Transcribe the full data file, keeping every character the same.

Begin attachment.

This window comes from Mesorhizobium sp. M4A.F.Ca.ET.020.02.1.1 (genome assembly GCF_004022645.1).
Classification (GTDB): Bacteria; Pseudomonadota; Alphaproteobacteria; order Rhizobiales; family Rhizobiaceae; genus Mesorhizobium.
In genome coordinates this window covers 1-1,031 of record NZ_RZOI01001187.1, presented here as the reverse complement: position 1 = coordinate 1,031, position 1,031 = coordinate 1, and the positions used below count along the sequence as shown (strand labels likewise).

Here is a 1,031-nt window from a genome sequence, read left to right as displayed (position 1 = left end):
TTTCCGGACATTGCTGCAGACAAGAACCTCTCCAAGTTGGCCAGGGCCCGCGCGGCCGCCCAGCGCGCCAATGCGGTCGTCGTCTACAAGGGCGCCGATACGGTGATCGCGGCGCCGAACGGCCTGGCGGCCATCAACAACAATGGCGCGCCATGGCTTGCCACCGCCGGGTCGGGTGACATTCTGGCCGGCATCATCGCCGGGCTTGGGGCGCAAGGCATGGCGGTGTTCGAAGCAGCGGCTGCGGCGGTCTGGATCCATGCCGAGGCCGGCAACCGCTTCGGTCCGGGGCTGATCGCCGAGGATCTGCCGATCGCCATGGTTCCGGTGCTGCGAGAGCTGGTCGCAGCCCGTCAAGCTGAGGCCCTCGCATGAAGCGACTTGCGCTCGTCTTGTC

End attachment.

This window comes from Mesorhizobium sp. M4A.F.Ca.ET.020.02.1.1 (genome assembly GCF_004022645.1).
Classification (GTDB): Bacteria; Pseudomonadota; Alphaproteobacteria; order Rhizobiales; family Rhizobiaceae; genus Mesorhizobium.
In genome coordinates this window covers 1-1,031 of record NZ_RZOI01001187.1, presented here as the reverse complement: position 1 = coordinate 1,031, position 1,031 = coordinate 1, and the positions used below count along the sequence as shown (strand labels likewise).

Here is a 1,031-nt window from a genome sequence, read left to right as displayed (position 1 = left end):
TTTCCGGACATTGCTGCAGACAAGAACCTCTCCAAGTTGGCCAGGGCCCGCGCGGCCGCCCAGCGCGCCAATGCGGTCGTCGTCTACAAGGGCGCCGATACGGTGATCGCGGCGCCGAACGGCCTGGCGGCCATCAACAACAATGGCGCGCCATGGCTTGCCACCGCCGGGTCGGGTGACATTCTGGCCGGCATCATCGCCGGGCTTGGGGCGCAAGGCATGGCGGTGTTCGAAGCAGCGGCTGCGGCGGTCTGGATCCATGCCGAGGCCGGCAACCGCTTCGGTCCGGGGCTGATCGCCGAGGATCTGCCGATCGCCATGGTTCCGGTGCTGCGAGAGCTGGTCGCAGCCCGTCAAGCTGAGGCCCTCGCATGAAGCGACTTGCGCTCGTCTTGTC